Making Sense of teen numbers



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Making Sense of TEEN Numbers
Students use bean sticks, connecting cubes, and ten frames to construct sets of 11 and 12, record them, and compare them.







Learning Objectives




 

Students will:

  • Construct groups of 11 and 12 objects

  • Identify and write the numerals 11 and 12

  • Compare a set of size 10 to sets of 11 and 12

  • Record the number of objects in groups of size 11 and of 12







Materials




 

Connecting cubes
Resealable plastic bag
Crayons
Glue
Bean sticks
Paper
Numeral Cards (photocopied on cardstock)
Ten Frames Activity Sheet




Instructional Plan




To assess prior knowledge, gather students together. Give them 20 connecting cubes, 10 of two different colors in a resealable plastic bag. Ask students to organize their cubes into one train of 10 and 10 cubes that are separated, as shown below.

 
 

Display a Numeral Card and ask each student to show you the number using his or her cubes.

Look for students who understand that 10 is a unit that can be counted without separating the cubes that compose it. Make note of students who have an emerging understanding of place value and those who do not.

To begin the lesson, show the numeral card for 11. Ask the students to name the numeral and tell them that they will model this numeral in several ways.

Ask the students how many groups of ten and how many ones there are in 11. Students will be able to "hear" the number of tens and ones more clearly in the higher decades such as the 40s. For example, 46 means 4 tens and 6, with the "ty" standing for "tens and." This is less evident in the teens, and even subtler in the numbers in this lesson.

Call on a volunteer to count out ten cubes of one color (blue is used in the model) in a tower. Then ask him or her to add one cube in another color onto the tower. Ask the student to count aloud to determine the number of cubes.

Invite the rest of the class to make their own towers of 11, using 10 cubes of one color and one cube of another color. Show the numeral card for 12 and ask the student to make a tower with 12 cubes in the same way.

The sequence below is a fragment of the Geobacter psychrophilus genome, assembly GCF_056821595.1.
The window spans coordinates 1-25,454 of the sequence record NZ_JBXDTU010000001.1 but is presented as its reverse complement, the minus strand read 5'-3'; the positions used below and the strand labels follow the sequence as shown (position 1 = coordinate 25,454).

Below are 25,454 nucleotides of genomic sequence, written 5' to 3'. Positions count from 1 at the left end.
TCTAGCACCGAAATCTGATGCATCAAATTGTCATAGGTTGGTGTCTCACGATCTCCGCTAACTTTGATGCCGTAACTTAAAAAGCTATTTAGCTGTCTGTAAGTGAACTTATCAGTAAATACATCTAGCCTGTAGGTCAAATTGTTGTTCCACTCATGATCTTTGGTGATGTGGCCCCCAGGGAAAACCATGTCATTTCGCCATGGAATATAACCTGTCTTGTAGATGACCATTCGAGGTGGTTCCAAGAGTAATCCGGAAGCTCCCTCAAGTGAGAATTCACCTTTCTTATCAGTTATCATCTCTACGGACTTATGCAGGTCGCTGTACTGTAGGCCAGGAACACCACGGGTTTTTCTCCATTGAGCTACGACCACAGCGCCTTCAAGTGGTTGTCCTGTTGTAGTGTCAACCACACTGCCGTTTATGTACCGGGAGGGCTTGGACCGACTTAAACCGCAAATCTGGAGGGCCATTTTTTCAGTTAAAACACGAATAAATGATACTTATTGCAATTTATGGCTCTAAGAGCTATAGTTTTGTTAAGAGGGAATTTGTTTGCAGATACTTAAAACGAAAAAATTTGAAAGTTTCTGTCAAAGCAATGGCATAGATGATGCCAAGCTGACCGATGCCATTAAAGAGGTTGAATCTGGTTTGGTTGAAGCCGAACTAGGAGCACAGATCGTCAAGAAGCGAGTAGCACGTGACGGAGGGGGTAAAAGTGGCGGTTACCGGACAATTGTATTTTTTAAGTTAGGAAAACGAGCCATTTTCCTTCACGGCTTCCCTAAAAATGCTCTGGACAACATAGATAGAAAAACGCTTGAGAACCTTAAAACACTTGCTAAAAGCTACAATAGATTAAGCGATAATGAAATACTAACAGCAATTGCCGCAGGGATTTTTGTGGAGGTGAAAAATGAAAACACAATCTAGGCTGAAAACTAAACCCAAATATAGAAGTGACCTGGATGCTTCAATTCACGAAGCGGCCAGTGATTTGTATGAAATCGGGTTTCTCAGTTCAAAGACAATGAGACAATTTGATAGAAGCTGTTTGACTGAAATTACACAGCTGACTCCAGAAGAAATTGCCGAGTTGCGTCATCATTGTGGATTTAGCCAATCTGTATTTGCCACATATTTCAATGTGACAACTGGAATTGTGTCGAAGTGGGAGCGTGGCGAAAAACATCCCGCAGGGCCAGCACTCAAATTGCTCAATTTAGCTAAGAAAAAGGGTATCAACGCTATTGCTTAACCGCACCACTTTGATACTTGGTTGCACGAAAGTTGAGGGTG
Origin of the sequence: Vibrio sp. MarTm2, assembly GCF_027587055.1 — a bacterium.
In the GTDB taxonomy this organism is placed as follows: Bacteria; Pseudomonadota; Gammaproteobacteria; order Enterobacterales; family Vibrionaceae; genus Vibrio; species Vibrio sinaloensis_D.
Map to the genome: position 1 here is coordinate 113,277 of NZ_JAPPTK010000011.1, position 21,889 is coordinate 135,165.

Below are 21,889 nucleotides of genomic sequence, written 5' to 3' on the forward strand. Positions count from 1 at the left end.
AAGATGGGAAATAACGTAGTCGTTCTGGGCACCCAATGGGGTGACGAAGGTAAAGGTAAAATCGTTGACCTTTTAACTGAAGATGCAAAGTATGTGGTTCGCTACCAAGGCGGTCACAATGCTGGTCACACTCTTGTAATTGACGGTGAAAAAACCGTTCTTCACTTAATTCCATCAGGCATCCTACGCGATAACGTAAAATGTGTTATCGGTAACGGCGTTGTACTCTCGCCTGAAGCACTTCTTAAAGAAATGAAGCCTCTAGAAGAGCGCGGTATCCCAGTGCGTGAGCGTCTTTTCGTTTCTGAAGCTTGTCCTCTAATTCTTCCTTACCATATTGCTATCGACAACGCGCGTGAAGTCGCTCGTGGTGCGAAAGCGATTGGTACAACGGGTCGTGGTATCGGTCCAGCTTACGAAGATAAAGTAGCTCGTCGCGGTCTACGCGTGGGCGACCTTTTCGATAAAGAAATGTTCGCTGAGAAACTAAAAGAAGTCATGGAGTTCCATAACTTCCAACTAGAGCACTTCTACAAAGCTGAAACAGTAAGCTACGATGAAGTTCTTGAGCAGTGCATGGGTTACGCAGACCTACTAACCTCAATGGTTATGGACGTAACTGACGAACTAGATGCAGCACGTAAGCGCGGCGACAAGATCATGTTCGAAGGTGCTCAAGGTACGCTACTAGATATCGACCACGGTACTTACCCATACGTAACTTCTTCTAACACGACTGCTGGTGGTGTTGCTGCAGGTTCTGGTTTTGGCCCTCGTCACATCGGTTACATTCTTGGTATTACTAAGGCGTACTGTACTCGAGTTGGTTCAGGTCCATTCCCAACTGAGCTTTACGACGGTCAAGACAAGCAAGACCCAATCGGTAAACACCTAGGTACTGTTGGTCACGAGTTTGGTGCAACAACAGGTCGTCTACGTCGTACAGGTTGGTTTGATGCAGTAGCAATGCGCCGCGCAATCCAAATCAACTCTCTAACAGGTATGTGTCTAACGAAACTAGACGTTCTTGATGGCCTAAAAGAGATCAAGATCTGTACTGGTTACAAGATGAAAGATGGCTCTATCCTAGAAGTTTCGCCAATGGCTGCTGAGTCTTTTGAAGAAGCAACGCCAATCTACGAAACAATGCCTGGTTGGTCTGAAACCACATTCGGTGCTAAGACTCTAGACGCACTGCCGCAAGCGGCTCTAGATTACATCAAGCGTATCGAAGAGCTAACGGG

Have the class make a 12-tower. Then hold up one tower and ask how many connecting cubes were used to make it. (11 or 12)

Call on a volunteer to hold up his or her other tower, and to say how many cubes were used to make it. Then compare the two towers. Have students display their tower, compare their towers with a partner, and name the number of cubes used to make each tower.

After they have compared the towers, ask students to trace one of the towers and color it to match the cubes they used. Display the numeral 11 or 12. Tell students to make a large 11 or 12 in the air, then write the appropriate number under a tracing of the tower with that many cubes.

 
 

Next, distribute the Ten Frames activity sheet.




Ten Frames Activity Sheet

Ask students to place 11 connecting cubes in it with one per section. Ask them to count aloud as they do so.

Be sure that they fill the blue frame first. This will help them visualize 11 as "ten and one more."

 
 

Repeat making a ten-frame model for 12. Ask students to suggest ways the representations for 11 and 12 are different.

Now ask students to take one bean stick and show how the number 11 might be modeled using a bean stick and a loose bean. Repeat making a model for 12.








Questions for Students




 

What numbers did we talk about today? Make a tower with that many cubes.

[11 and 12.]

Count to 11. Count to 12. What number did you say just before 11? Just before 12? How do you write 11? 12?

[10; 11; students should be able to write these numerals.]

Show me a tower with 11 cubes and one with 12 cubes. How can you compare the number of cubes in the two towers?

[Encourage students to line up the towers and match the cubes in them.]

Which tower has more? How can you tell? How many more?

How would you show 11 using ten frames? How would you show 12? How can you change a ten-frame model for 11 to one for 10?

When you count, what number comes after 11? After 10? Before 12?

[12; 11; 11.]

How did you model 11 with your bean sticks and beans? How did you show 12? What was the difference?

[Student models may vary; the difference is 1.]









Assessment Options




 

  1. Asking the Questions for Students while students engage in the activities will help students focus on the mathematics in this lesson and will help you make assessment an integral part of the lesson.

  2. As you listen to the students' answers, you will be able to determine the students’ level of knowledge and skill. Document progress on the Class Notes recording sheet. What you discover will be useful when discussing student progress toward learning objectives with students, parents, administrators, and colleagues.







Teacher Reflection




 

  • Which students demonstrated they could not yet construct sets of size 11 and size 12 with ease? What experiences do they need next?

  • Which students were able to physically compare sets of 11 and 12?

Which are able to explain the relationship between the sets? What experiences are necessary for those who could not?

  • Which students are able to count rationally to 12?

  • Which students were able to identify the numerals 11 and 12? Which could write them? Which students were not yet able to both write and identify the numerals 11 and 12? What instructional experiences do they need next?

  • Which students found bean sticks easiest to use? Which preferred ten frames? Which had a preference for using connecting cubes to model the numbers?

  • What adjustments will I make the next time I teach this lesson?



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